Tuesday, 3 March 2015

What heritage/History means to me. Pt.1 - Blood and Bone.

Welcome to the beginning of the Norfolk Medieval Graffiti Survey mini blog festival 2015! Over the next two months we are welcoming guest bloggers to write on the them of 'What history/heritage means to you?'

We already have some superb blog pieces and writers lined up for you, with contributions from historians, archaeologists, renowned bloggers and volunteers. All of whom will be writing upon the same subject, but each from their own unique perspective and based upon their own unique backgrounds and experiences. However, the one thing that all of them have in common is their love of history and heritage. It is hoped that by bringing together such a diverse group of people that this series of blogs can both highlight the differences between the various areas of today's heritage world, but also allow us all to explore the areas that we have in common; and perhaps even generate a few ideas on how all areas can work closer together in the future to ensure that our world heritage is both valued and cared for.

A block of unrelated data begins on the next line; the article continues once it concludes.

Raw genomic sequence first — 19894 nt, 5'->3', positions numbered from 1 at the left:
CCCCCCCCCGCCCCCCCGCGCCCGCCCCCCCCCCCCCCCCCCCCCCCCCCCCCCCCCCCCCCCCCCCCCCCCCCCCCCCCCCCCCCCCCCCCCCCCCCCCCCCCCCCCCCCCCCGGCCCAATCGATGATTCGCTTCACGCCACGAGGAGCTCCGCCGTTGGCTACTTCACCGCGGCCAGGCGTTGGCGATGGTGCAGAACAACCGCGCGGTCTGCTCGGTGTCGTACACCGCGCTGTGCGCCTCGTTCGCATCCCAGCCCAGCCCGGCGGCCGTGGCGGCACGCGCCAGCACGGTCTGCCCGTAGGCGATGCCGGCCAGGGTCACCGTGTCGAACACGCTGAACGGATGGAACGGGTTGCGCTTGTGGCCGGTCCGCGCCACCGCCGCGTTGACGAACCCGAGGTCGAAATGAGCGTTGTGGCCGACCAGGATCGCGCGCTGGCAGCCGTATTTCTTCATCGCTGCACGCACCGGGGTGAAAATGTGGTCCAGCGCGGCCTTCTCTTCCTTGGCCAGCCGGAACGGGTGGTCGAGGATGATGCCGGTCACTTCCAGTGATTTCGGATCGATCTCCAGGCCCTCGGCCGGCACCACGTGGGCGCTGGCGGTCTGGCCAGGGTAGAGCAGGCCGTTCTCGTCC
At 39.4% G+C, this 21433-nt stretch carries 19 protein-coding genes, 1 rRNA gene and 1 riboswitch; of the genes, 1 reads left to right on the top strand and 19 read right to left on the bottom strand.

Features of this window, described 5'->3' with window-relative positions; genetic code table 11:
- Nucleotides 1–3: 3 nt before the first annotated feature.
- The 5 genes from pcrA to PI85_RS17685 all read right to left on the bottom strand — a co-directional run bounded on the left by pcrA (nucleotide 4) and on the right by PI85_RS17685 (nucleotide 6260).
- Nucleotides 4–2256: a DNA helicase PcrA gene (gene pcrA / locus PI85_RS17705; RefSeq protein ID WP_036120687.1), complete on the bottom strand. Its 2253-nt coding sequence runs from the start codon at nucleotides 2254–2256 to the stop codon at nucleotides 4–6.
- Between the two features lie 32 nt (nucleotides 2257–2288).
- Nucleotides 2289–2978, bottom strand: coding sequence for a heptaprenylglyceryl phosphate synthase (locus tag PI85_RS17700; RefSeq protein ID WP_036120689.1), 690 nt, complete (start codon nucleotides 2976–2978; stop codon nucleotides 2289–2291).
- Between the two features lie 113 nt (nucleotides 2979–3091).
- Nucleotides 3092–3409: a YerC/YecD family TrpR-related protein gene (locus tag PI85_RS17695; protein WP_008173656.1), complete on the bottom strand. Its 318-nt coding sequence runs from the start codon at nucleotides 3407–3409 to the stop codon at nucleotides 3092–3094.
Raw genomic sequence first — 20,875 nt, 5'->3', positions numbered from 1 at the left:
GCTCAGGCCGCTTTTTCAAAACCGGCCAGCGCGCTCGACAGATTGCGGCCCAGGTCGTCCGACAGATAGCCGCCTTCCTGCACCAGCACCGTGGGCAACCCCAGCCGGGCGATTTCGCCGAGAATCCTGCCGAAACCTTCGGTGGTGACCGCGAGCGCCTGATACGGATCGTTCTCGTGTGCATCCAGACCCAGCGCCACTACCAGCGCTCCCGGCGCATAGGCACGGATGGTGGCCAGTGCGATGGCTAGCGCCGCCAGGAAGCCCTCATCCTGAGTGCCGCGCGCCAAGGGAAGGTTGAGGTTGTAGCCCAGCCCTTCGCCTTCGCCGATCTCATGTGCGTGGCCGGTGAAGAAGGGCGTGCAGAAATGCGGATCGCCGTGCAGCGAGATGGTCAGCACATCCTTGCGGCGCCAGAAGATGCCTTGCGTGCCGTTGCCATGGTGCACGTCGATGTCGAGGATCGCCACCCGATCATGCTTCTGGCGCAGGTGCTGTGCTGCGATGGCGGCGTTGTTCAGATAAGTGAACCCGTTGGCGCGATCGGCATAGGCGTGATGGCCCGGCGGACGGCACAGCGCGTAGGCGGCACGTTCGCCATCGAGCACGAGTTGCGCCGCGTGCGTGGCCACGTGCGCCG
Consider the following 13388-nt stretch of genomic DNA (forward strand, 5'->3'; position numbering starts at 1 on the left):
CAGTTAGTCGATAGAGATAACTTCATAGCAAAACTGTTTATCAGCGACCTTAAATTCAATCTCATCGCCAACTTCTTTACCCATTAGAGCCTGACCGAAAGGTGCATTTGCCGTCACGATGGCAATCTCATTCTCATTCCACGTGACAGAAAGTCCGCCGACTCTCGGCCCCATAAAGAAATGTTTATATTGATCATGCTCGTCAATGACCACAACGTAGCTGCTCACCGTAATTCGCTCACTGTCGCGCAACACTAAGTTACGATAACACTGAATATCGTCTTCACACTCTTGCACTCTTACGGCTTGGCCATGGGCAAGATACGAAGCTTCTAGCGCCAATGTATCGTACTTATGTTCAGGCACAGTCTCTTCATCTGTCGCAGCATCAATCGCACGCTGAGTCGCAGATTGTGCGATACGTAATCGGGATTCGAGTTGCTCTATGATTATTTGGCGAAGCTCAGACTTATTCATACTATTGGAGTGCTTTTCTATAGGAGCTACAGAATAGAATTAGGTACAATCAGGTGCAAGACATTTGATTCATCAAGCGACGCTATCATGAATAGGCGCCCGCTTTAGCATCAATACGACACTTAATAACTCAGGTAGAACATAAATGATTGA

We kick off the mini blog festival at the end of this week with the first of our contributions from abroad; two American female historians that I must admit had escaped my attention until recently. However, as both have recently co-authored and published a book entitled 'The Medieval Vagina' I am sure that like me, you will be watching their work very closely in the future! Their new book has certainly generated a lot of attention on social media and the internet in general, despite apparently having a quite 'tame' front cover, so when they volunteered to write a blog post for our little collection - how could I say no? Having now also read that blog post I also know that you won't be disappointed. Superb writing. However, before we get to the real quality, I have been reminded that I said that I also would write the first post. A short introductory piece about exactly what 'Heritage/History means to me'. So, in the beginning...